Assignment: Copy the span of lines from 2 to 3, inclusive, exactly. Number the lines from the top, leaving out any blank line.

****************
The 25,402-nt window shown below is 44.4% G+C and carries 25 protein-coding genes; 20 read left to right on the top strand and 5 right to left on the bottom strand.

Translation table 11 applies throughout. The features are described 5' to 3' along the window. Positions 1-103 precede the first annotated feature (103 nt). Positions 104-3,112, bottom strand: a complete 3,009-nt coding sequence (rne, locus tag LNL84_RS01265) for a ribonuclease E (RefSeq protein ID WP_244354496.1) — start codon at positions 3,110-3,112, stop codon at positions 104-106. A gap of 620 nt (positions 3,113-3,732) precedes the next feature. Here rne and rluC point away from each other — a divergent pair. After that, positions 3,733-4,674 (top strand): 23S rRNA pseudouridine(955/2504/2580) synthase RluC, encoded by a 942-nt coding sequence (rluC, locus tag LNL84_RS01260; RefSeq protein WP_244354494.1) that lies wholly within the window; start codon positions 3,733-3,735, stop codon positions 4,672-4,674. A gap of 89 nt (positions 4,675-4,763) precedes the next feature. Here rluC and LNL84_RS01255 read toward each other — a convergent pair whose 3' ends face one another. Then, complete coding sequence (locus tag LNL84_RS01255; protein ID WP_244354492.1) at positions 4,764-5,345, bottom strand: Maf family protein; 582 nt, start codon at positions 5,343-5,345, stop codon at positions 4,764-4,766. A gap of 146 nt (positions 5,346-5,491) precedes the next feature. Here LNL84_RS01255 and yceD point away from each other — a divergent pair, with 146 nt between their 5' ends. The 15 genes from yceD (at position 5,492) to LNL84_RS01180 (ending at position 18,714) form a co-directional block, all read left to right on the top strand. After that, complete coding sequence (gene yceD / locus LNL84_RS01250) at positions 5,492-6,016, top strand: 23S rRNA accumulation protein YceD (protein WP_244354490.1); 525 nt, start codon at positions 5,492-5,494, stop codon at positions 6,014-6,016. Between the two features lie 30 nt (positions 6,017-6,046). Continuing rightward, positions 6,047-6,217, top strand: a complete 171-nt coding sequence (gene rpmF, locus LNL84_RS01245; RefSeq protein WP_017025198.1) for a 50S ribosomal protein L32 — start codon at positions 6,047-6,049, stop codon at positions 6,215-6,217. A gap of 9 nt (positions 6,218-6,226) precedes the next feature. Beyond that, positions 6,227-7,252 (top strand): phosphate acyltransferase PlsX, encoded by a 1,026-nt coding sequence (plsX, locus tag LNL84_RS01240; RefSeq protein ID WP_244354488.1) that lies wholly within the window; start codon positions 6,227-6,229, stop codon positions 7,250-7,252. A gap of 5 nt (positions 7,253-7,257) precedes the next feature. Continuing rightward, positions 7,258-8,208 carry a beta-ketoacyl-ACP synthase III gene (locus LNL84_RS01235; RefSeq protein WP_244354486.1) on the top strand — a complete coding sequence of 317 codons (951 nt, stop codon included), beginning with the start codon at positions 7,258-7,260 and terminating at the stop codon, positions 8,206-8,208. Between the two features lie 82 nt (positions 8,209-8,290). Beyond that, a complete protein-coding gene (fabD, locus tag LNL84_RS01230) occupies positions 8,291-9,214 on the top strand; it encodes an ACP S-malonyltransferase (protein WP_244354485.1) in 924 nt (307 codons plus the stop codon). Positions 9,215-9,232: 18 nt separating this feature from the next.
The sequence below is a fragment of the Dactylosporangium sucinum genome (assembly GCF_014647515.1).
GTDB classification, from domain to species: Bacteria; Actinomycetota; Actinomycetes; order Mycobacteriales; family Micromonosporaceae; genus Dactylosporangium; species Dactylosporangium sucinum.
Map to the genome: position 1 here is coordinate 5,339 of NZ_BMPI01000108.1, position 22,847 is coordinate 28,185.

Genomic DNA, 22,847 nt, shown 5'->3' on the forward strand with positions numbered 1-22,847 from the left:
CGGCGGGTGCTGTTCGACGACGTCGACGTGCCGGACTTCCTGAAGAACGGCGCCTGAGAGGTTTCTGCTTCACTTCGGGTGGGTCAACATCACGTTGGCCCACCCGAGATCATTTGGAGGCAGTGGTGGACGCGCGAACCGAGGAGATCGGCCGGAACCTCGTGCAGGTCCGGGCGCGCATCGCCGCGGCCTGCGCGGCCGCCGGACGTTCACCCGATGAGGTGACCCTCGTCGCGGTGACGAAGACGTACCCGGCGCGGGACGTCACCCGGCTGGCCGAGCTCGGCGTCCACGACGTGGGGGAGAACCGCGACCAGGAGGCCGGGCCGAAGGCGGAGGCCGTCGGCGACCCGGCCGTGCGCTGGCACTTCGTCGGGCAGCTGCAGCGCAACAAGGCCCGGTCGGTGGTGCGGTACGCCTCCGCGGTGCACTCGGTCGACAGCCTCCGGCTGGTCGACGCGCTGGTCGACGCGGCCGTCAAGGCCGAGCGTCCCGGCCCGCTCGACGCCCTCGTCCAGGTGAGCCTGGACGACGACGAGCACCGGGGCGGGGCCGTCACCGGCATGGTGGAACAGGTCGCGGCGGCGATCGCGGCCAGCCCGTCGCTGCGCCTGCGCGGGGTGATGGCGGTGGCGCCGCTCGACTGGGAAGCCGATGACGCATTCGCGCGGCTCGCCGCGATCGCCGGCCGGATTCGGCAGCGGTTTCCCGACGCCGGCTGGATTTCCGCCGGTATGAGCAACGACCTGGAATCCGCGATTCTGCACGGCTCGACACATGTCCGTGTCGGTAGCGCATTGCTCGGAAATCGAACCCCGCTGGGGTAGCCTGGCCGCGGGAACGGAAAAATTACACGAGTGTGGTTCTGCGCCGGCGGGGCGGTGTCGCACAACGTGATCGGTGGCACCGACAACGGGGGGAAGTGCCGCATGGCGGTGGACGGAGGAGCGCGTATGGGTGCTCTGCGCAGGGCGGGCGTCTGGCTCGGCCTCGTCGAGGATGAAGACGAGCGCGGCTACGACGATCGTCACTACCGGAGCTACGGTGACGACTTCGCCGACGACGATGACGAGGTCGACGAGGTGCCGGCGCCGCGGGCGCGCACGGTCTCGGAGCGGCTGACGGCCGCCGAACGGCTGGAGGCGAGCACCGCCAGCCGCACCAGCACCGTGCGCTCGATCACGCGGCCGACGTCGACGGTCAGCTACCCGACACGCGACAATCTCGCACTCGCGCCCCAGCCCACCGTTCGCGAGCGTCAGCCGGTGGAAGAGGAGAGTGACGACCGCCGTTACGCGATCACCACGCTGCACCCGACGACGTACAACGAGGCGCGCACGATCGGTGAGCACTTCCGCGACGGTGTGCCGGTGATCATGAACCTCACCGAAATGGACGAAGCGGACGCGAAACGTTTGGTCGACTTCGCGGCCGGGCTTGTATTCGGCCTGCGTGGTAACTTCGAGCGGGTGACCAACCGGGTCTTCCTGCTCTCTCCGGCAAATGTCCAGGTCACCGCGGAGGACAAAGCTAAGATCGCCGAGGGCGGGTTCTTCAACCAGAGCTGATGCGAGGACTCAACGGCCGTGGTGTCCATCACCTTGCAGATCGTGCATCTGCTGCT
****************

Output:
Translation table 11 applies throughout. The features are described 5' to 3' along the window. Positions 1-103 precede the first annotated feature (103 nt). Positions 104-3,112, bottom strand: a complete 3,009-nt coding sequence (rne, locus tag LNL84_RS01265) for a ribonuclease E (RefSeq protein ID WP_244354496.1) — start codon at positions 3,110-3,112, stop codon at positions 104-106. A gap of 620 nt (positions 3,113-3,732) precedes the next feature. Here rne and rluC point away from each other — a divergent pair. After that, positions 3,733-4,674 (top strand): 23S rRNA pseudouridine(955/2504/2580) synthase RluC, encoded by a 942-nt coding sequence (rluC, locus tag LNL84_RS01260; RefSeq protein WP_244354494.1) that lies wholly within the window; start codon positions 3,733-3,735, stop codon positions 4,672-4,674. A gap of 89 nt (positions 4,675-4,763) precedes the next feature. Here rluC and LNL84_RS01255 read toward each other — a convergent pair whose 3' ends face one another. Then, complete coding sequence (locus tag LNL84_RS01255; protein ID WP_244354492.1) at positions 4,764-5,345, bottom strand: Maf family protein; 582 nt, start codon at positions 5,343-5,345, stop codon at positions 4,764-4,766. A gap of 146 nt (positions 5,346-5,491) precedes the next feature. Here LNL84_RS01255 and yceD point away from each other — a divergent pair, with 146 nt between their 5' ends. The 15 genes from yceD (at position 5,492) to LNL84_RS01180 (ending at position 18,714) form a co-directional block, all read left to right on the top strand. After that, complete coding sequence (gene yceD / locus LNL84_RS01250) at positions 5,492-6,016, top strand: 23S rRNA accumulation protein YceD (protein WP_244354490.1); 525 nt, start codon at positions 5,492-5,494, stop codon at positions 6,014-6,016. Between the two features lie 30 nt (positions 6,017-6,046). Continuing rightward, positions 6,047-6,217, top strand: a complete 171-nt coding sequence (gene rpmF, locus LNL84_RS01245; RefSeq protein WP_017025198.1) for a 50S ribosomal protein L32 — start codon at positions 6,047-6,049, stop codon at positions 6,215-6,217. A gap of 9 nt (positions 6,218-6,226) precedes the next feature. Beyond that, positions 6,227-7,252 (top strand): phosphate acyltransferase PlsX, encoded by a 1,026-nt coding sequence (plsX, locus tag LNL84_RS01240; RefSeq protein ID WP_244354488.1) that lies wholly within the window; start codon positions 6,227-6,229, stop codon positions 7,250-7,252. A gap of 5 nt (positions 7,253-7,257) precedes the next feature. Continuing rightward, positions 7,258-8,208 carry a beta-ketoacyl-ACP synthase III gene (locus LNL84_RS01235; RefSeq protein WP_244354486.1) on the top strand — a complete coding sequence of 317 codons (951 nt, stop codon included), beginning with the start codon at positions 7,258-7,260 and terminating at the stop codon, positions 8,206-8,208. Between the two features lie 82 nt (positions 8,209-8,290). Beyond that, a complete protein-coding gene (fabD, locus tag LNL84_RS01230) occupies positions 8,291-9,214 on the top strand; it encodes an ACP S-malonyltransferase (protein WP_244354485.1) in 924 nt (307 codons plus the stop codon). Positions 9,215-9,232: 18 nt separating this feature from the next.
The sequence below is a fragment of the Dactylosporangium sucinum genome (assembly GCF_014647515.1).